Digital Debates

The Online Debate from a Civil Society Perspective


Digital Debate 7: Cyber Security – A Blind Spot for Civil Society Actors on the Internet?

The digital transformation encompasses consumer electronics, online shopping and education, eGovernment and Gig work. And as our societies undergo this transformation, so do civil society organisations (CSOs). What started with digitalised back offices, eMail and accounting, has evolved in CSOs maintaining data and databases, using biometrics and bots, and experimenting with artificial intelligence. Some CSOs have entered into alliances with tech companies while others keep their distance, criticising their business models and advocating for change.

Hosted by Barb Iverson, the 7th Digital Debate discussed the issue of cyber security as it affects civil society. In a world where hackers seek to damage or steal data, disrupt digital life by spreading computer viruses and ransomware, and launch denial of service attacks, are CSOs doing enough to secure their operations and safeguard the integrity of the personal data of the people they support?

Recently the issue hit the news headlines when western armed forces, but also ICSOs, left Afghanistan hastily. And the question of personal data, biometric data in particular, of Afghans left behind, was asked. However, our debate went beyond a single incident and tried to establish what needs to be done beyond good intentions, progressive mandates and grassroots participation to ensure the well-being of people and the integrity of civil society structures in the digital space.

The digital rights movement has created very high standards of data protection and data autonomy. However, they cannot be attained without cyber security. This then begs the question of how to reach a maximum degree of security in an environment that is often cash-starved and to a high degree dependent on philanthropy and collaboration with Hi-Tech companies?

So, the question stands: Cyber Security – A Blind Spot for Civil Society Actors on the Internet? 

7 October 2021, 16:00 hrs. CEST

Digital Debates: Event Series

Every month, this event series will provide inspiring discussions for the civil society sector based on the constant change that digitalisation brings to our societies. Each debate will be a call to action for CSOs to take a more active role in shaping our digital future.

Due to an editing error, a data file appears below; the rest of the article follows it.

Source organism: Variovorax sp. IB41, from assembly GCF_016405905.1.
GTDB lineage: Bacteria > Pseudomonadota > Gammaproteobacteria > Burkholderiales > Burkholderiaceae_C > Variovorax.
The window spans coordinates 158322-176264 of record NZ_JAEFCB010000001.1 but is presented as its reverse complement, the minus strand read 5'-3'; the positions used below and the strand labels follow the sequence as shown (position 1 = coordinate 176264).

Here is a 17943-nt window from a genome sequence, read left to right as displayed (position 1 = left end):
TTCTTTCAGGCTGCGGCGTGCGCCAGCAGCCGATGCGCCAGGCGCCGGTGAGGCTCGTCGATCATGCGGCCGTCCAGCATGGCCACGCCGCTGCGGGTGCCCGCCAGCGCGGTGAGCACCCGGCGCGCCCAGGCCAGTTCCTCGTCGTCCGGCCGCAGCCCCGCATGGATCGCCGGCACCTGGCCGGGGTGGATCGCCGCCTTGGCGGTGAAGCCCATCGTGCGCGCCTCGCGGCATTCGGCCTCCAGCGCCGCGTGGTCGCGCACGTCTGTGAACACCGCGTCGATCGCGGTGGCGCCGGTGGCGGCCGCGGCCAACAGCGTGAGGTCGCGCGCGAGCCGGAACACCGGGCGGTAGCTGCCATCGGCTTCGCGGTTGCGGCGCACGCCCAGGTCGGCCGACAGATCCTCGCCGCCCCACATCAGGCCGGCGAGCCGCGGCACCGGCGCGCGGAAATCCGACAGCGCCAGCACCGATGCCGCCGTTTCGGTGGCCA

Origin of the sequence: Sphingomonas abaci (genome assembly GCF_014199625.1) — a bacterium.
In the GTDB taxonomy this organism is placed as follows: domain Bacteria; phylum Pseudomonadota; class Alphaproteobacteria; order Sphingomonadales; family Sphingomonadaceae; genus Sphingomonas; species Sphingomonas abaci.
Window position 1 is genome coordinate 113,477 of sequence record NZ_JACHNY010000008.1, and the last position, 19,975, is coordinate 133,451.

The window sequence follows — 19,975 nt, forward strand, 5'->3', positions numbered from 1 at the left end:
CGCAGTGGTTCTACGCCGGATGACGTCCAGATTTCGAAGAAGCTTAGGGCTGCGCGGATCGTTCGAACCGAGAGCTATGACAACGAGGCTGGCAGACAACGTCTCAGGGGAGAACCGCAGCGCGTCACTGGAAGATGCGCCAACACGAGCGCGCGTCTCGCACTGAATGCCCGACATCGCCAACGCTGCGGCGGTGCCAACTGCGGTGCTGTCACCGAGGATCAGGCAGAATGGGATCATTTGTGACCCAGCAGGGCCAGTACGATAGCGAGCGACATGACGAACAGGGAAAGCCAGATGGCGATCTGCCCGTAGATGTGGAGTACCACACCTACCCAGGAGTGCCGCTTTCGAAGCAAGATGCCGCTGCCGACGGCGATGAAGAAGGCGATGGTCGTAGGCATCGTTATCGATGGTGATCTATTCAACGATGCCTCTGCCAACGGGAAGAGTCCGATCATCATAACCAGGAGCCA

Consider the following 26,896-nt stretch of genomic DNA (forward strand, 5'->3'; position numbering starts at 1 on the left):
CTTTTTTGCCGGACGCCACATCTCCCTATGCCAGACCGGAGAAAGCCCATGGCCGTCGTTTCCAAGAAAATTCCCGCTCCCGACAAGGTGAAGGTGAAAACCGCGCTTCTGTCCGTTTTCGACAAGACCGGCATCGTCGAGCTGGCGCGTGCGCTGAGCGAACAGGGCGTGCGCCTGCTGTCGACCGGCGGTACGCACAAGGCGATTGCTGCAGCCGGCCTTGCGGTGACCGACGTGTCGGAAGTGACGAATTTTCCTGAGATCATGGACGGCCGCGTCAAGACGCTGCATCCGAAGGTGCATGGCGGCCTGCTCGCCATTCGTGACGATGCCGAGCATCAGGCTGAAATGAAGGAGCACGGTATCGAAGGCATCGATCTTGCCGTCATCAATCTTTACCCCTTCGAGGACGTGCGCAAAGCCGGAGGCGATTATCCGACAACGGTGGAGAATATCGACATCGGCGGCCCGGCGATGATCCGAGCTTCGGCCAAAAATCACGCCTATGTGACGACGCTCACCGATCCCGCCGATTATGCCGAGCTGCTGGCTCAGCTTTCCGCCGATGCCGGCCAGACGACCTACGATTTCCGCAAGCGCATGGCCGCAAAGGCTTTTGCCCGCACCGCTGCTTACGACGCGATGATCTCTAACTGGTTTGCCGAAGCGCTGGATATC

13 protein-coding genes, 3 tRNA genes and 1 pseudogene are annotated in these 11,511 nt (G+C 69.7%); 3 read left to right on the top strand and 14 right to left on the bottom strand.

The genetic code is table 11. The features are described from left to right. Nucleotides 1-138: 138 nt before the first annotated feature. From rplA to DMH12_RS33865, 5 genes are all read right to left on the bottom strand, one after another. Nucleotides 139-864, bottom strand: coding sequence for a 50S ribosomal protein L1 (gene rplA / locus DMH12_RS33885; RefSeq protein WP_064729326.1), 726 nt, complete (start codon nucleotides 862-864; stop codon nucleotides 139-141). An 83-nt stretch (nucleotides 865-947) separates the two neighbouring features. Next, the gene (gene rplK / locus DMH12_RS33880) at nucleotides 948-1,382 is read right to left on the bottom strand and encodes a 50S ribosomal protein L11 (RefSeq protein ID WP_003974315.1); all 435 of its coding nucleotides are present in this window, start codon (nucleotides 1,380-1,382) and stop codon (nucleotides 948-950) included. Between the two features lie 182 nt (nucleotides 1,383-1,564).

Barbara Iverson will moderate each debate. She teaches Interpersonal Skills and Intercultural Management at the CODE University of Applied Sciences in Berlin.

Digital Debate Panellists

  • Adrien Ogée
  • Chief Operations Officer of the CyberPeace Institute
  • Bio
  • Suha Mohamed
  • Strategy and Partnerships Lead at Aapti
  • Bio
  • Anthony Wadlow
  • Controller of Governance and Assurance for Sightsavers
  • Bio

Further Reading

CyberPeace Institute’s new Cyber Incident Tracer #HEALTH

This new platform bridges the information gap about cyberattacks on the healthcare sector and their impact on people, increasing visibility of the problem with the aim of ensuring that appropriate protective actions and accountability mechanisms are put in place.


Multistakeholder Manifesto

As the deadline of 29 October 2021 approaches for countries to submit input to the United Nations ahead of the January negotiations at the UN for a Cybercrime Convention, the CyberPeace Institute and its industry partners assembled under the Cybersecurity TechAccord initiative, have published the Multi-Stakeholder Manifesto. The principles outlined in the Manifesto are considered key to reflect human-centric principles in any cyber crime legislation. The Manifesto is supported by over 50 civil society and industry representatives. Signatories to the Manifesto want to also ensure that any cybercrime convention preserves and upholds basic human rights and freedoms guaranteed under existing international UN and other treaties.


A new generation of peacebuilders is born: welcome to the CyberPeace Builders

Nongovernmental organizations (NGOs) in critical sectors such as health, water, food, and energy are increasingly victims of cyberattacks impacting their ability to deliver vital services to vulnerable communities. Over 50% of NGOs report being targeted by cyberattacks. The CyberPeace Institute launched the CyberPeace Builders, the first global network of cybersecurity volunteers to protect civilian-critical NGO services.